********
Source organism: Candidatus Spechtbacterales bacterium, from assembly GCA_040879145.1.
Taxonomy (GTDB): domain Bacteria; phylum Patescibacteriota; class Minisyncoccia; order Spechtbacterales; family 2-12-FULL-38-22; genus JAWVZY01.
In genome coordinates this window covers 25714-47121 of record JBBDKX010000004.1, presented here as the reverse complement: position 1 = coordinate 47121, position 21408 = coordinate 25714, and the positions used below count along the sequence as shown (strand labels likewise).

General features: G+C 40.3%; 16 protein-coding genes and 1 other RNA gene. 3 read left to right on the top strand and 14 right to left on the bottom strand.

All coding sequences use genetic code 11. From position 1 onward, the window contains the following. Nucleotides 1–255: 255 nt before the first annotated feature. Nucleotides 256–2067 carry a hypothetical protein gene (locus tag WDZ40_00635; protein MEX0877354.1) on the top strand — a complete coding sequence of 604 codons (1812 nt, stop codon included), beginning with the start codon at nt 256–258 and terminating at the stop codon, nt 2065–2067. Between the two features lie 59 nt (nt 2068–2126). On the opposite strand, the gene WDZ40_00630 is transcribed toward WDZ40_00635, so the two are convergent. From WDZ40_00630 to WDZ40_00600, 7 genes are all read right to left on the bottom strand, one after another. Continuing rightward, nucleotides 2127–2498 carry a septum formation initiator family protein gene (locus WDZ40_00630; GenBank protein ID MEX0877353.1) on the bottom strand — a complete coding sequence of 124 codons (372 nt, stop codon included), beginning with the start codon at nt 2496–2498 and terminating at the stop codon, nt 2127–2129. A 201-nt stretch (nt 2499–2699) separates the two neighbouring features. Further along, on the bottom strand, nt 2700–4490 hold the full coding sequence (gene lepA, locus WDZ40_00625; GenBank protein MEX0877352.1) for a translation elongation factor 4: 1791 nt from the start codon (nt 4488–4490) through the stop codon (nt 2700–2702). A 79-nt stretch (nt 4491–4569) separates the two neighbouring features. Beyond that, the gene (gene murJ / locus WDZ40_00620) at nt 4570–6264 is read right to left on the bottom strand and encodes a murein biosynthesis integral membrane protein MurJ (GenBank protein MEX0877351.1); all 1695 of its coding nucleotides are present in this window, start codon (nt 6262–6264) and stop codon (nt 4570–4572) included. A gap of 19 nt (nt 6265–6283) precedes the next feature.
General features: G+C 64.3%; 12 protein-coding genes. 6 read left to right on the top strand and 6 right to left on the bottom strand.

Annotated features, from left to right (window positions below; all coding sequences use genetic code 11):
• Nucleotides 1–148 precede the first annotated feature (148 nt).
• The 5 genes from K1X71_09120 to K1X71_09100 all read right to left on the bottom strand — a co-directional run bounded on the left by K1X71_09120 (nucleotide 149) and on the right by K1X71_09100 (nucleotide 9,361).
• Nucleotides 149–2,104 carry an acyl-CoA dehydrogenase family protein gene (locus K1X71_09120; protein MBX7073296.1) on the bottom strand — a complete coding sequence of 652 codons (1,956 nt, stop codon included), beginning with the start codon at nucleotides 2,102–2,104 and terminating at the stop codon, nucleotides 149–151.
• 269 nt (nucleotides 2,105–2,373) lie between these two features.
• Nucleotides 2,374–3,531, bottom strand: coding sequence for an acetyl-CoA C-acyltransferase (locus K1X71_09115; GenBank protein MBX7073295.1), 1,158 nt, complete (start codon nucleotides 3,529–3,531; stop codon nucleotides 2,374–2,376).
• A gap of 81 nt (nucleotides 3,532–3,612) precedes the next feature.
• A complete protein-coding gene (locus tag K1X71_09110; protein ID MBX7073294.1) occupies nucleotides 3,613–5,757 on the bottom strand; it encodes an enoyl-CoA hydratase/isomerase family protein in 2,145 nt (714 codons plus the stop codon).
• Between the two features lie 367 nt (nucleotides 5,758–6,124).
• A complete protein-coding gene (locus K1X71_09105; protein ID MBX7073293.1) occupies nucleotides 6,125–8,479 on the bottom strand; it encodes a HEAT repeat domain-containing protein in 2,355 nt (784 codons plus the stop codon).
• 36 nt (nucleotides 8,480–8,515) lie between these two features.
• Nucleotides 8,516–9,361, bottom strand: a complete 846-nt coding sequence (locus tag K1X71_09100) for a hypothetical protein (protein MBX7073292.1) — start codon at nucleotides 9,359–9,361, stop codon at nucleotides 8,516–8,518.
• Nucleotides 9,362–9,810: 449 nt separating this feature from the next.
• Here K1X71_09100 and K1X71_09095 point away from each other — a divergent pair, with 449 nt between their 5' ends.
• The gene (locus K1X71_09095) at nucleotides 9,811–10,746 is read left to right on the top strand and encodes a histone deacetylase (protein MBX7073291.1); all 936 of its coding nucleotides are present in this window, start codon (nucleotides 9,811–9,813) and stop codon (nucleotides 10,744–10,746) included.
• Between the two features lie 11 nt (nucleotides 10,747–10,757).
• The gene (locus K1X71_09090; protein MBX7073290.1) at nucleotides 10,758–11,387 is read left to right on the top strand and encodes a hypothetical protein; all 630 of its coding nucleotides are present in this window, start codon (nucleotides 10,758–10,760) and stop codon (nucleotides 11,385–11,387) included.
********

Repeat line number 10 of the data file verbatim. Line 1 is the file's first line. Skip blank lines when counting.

• Nucleotides 149–2,104 carry an acyl-CoA dehydrogenase family protein gene (locus K1X71_09120; protein MBX7073296.1) on the bottom strand — a complete coding sequence of 652 codons (1,956 nt, stop codon included), beginning with the start codon at nucleotides 2,102–2,104 and terminating at the stop codon, nucleotides 149–151.